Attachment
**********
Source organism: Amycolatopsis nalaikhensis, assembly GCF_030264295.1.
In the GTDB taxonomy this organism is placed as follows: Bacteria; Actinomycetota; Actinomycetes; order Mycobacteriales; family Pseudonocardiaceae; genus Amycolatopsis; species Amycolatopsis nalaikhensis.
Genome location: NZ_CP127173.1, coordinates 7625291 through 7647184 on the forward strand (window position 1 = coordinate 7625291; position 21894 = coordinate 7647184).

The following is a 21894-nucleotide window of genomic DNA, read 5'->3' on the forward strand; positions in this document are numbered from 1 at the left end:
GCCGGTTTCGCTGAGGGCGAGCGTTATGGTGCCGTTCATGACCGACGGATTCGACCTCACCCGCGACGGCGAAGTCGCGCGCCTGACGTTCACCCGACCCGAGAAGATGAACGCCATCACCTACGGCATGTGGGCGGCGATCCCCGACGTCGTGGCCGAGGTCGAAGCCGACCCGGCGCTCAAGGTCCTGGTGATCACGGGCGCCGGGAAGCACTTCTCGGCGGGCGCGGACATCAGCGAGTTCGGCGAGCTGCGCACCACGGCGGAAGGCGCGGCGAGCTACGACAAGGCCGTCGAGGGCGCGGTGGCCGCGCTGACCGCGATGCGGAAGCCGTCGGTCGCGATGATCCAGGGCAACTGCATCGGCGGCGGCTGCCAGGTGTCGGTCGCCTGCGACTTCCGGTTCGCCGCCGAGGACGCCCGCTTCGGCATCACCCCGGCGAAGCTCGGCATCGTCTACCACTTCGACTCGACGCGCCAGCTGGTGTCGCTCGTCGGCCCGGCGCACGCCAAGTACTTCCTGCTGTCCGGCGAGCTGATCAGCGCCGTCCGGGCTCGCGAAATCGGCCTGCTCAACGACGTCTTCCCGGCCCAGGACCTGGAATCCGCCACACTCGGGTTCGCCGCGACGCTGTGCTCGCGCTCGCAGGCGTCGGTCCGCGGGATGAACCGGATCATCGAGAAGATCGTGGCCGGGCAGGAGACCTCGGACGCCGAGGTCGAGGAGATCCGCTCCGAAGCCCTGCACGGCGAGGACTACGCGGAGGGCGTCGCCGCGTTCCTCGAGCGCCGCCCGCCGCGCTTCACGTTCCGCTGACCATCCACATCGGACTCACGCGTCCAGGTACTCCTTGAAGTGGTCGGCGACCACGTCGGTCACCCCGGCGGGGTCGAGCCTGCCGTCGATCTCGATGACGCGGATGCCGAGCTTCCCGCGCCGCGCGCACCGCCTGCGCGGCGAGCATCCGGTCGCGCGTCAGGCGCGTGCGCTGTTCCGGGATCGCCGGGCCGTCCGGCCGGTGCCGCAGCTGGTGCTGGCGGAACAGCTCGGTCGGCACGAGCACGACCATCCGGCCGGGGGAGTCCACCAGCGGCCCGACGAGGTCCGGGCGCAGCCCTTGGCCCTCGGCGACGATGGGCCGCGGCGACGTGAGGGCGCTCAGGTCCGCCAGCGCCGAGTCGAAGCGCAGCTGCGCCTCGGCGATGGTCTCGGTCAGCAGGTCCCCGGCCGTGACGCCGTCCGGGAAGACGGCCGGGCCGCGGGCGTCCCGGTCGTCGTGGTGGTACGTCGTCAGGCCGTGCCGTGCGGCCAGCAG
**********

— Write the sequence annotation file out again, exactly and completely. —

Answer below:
Source organism: Amycolatopsis nalaikhensis, assembly GCF_030264295.1.
In the GTDB taxonomy this organism is placed as follows: Bacteria; Actinomycetota; Actinomycetes; order Mycobacteriales; family Pseudonocardiaceae; genus Amycolatopsis; species Amycolatopsis nalaikhensis.
Genome location: NZ_CP127173.1, coordinates 7625291 through 7647184 on the forward strand (window position 1 = coordinate 7625291; position 21894 = coordinate 7647184).

The following is a 21894-nucleotide window of genomic DNA, read 5'->3' on the forward strand; positions in this document are numbered from 1 at the left end:
GCCGGTTTCGCTGAGGGCGAGCGTTATGGTGCCGTTCATGACCGACGGATTCGACCTCACCCGCGACGGCGAAGTCGCGCGCCTGACGTTCACCCGACCCGAGAAGATGAACGCCATCACCTACGGCATGTGGGCGGCGATCCCCGACGTCGTGGCCGAGGTCGAAGCCGACCCGGCGCTCAAGGTCCTGGTGATCACGGGCGCCGGGAAGCACTTCTCGGCGGGCGCGGACATCAGCGAGTTCGGCGAGCTGCGCACCACGGCGGAAGGCGCGGCGAGCTACGACAAGGCCGTCGAGGGCGCGGTGGCCGCGCTGACCGCGATGCGGAAGCCGTCGGTCGCGATGATCCAGGGCAACTGCATCGGCGGCGGCTGCCAGGTGTCGGTCGCCTGCGACTTCCGGTTCGCCGCCGAGGACGCCCGCTTCGGCATCACCCCGGCGAAGCTCGGCATCGTCTACCACTTCGACTCGACGCGCCAGCTGGTGTCGCTCGTCGGCCCGGCGCACGCCAAGTACTTCCTGCTGTCCGGCGAGCTGATCAGCGCCGTCCGGGCTCGCGAAATCGGCCTGCTCAACGACGTCTTCCCGGCCCAGGACCTGGAATCCGCCACACTCGGGTTCGCCGCGACGCTGTGCTCGCGCTCGCAGGCGTCGGTCCGCGGGATGAACCGGATCATCGAGAAGATCGTGGCCGGGCAGGAGACCTCGGACGCCGAGGTCGAGGAGATCCGCTCCGAAGCCCTGCACGGCGAGGACTACGCGGAGGGCGTCGCCGCGTTCCTCGAGCGCCGCCCGCCGCGCTTCACGTTCCGCTGACCATCCACATCGGACTCACGCGTCCAGGTACTCCTTGAAGTGGTCGGCGACCACGTCGGTCACCCCGGCGGGGTCGAGCCTGCCGTCGATCTCGATGACGCGGATGCCGAGCTTCCCGCGCCGCGCGCACCGCCTGCGCGGCGAGCATCCGGTCGCGCGTCAGGCGCGTGCGCTGTTCCGGGATCGCCGGGCCGTCCGGCCGGTGCCGCAGCTGGTGCTGGCGGAACAGCTCGGTCGGCACGAGCACGACCATCCGGCCGGGGGAGTCCACCAGCGGCCCGACGAGGTCCGGGCGCAGCCCTTGGCCCTCGGCGACGATGGGCCGCGGCGACGTGAGGGCGCTCAGGTCCGCCAGCGCCGAGTCGAAGCGCAGCTGCGCCTCGGCGATGGTCTCGGTCAGCAGGTCCCCGGCCGTGACGCCGTCCGGGAAGACGGCCGGGCCGCGGGCGTCCCGGTCGTCGTGGTGGTACGTCGTCAGGCCGTGCCGTGCGGCCAGCAG